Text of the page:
But the economics of debtors prisons don't work well on a large scale, particularly when operated and paid for by said sole Creditor. The expense of exacting the punishment for non-payment can easily cost more than it would have simply to reduce the debt for those who could not pay.
The City of Dallas is pondering a program to reduce unnecessary incarceration in the county jail for people who can't or don't pay traffic tickets, reports the Dallas News ("Plan to eliminate jail time for fine-only offenses could save Dallas $1 million per year," April 20):
A judge told the paper there are two kinds of defendants who end up in court for traffic fines - those who can't pay, and those who forget to do so. Is there really any public safety benefit from incarcerating either class of defendant at all?
The city of Dallas may open a 24-hour court to immediately process people arrested for many minor infractions, which could eventually save the city about $1 million a year.
Dallas Chief Municipal Court Judge Jay Robinson proposed the changes, likening the current situation to a "debtors' prison," because dozens of people arrested every day for not paying fines on tickets are often left languishing in the county jail overnight or even longer, waiting to see a judge.
He said the process mostly penalizes those with the least ability to pay fines and court costs.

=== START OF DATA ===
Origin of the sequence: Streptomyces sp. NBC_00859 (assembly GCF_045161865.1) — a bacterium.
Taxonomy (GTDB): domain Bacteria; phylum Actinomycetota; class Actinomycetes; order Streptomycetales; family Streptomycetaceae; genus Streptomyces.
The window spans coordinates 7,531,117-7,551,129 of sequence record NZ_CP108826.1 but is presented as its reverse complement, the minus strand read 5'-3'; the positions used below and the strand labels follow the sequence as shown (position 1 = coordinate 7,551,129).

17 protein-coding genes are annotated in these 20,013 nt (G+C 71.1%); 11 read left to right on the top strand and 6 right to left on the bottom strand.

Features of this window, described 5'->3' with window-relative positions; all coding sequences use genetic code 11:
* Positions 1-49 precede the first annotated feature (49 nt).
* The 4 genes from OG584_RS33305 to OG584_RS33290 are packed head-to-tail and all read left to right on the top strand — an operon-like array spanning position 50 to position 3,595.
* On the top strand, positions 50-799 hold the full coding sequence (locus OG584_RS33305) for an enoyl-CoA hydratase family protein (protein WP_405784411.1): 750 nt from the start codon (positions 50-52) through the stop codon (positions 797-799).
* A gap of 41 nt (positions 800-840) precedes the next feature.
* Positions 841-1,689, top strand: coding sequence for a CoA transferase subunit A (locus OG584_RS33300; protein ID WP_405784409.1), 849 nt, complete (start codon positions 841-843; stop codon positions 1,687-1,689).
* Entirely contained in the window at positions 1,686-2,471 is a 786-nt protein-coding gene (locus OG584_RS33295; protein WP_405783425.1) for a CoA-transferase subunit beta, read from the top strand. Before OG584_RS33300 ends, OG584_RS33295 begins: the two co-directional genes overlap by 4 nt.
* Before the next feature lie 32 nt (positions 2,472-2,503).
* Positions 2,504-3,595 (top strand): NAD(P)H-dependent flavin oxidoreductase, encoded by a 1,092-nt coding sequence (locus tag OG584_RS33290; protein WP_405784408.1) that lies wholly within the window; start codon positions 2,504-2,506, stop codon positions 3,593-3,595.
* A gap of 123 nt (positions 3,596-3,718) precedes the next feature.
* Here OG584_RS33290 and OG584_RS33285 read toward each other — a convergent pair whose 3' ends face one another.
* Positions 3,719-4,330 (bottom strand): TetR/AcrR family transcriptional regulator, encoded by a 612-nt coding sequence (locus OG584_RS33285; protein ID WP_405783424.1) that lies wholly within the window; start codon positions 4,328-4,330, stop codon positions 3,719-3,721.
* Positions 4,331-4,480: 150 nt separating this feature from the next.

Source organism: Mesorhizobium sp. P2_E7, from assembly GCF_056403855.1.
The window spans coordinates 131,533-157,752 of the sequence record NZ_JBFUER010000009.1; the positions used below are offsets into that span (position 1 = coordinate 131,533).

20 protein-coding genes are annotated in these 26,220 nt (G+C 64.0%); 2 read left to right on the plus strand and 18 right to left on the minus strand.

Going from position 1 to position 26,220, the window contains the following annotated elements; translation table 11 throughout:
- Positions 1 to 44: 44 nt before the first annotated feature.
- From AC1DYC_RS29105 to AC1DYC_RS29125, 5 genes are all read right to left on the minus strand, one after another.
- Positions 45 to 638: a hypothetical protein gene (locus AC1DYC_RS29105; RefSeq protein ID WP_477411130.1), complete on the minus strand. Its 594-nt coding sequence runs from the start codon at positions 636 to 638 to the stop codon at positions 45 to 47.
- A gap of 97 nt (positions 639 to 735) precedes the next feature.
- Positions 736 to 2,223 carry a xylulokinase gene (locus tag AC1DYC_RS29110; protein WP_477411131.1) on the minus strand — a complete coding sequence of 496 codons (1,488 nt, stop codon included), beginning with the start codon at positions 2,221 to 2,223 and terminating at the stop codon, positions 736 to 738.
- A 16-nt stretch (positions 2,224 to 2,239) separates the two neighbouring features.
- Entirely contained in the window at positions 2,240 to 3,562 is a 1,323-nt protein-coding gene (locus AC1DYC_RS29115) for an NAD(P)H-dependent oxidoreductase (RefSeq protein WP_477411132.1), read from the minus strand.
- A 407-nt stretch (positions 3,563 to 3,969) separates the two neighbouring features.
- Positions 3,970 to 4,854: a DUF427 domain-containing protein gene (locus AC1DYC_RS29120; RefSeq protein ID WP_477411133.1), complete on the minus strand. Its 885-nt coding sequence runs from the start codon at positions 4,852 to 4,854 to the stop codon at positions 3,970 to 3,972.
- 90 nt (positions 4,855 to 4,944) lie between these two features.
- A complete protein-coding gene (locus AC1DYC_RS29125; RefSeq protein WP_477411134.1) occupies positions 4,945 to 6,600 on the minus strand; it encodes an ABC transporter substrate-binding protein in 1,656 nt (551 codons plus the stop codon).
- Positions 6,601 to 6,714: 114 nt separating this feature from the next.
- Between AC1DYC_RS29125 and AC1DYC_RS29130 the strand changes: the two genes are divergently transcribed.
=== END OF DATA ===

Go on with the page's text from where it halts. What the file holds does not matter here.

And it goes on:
"None of our crimes carry jail time," the municipal court judge said. "They're fine-only offenses. ... Does it make sense to imprison someone for a registration violation? That seems sort of ridiculous."
City officials are estimating that in time the city could save $1 million a year on the more than $6.8 million the city pays the county for the use of its jail facility.
The county jail's population could also fall, because fewer arrested people would be going to the jail, but the impact is likely to be minor. County officials say every little bit helps.
The types of violations the court would process are all from people arrested for Class C misdemeanor tickets – often when cited for three or more violations at the same time.
Others are taken into custody for failing to pay such tickets.
There's certainly little economic benefit. When people jailed for fines finally get to traffic court, "most received "time-served" sentences, meaning they don't have to pay fines and court costs," the paper reports.
The issue in the last several years reached a crisis stage because of massive new fines enacted in 2003, funds which go into the Orwellian named "Driver Responsibility Program." As a result, today an astonishing 10% of Texas drivers have outstanding warrants, and the county jails simply couldn't possibly jail every driver with debts to the state. (Overall, seventy percent of "Driver Responsibility" fines go unpaid statewide.)
Dallas' idea would reduce the procedural burden for processing excessively large fines and court costs from these minor offenses. Instead of supplying a deterrent for poor behavior that we want to reduce, both state and local government have come to rely on fine revenue for significant aspects of their budget.
Public safety goals are harmed when government comes to rely on fines for routine income because law enforcement's goal should be to reduce crime, but if crime goes down it generates a revenue crisis for the state.
I like Dallas' idea, and look forward to seeing more details about how it would work and what happens with fines under the new regimen.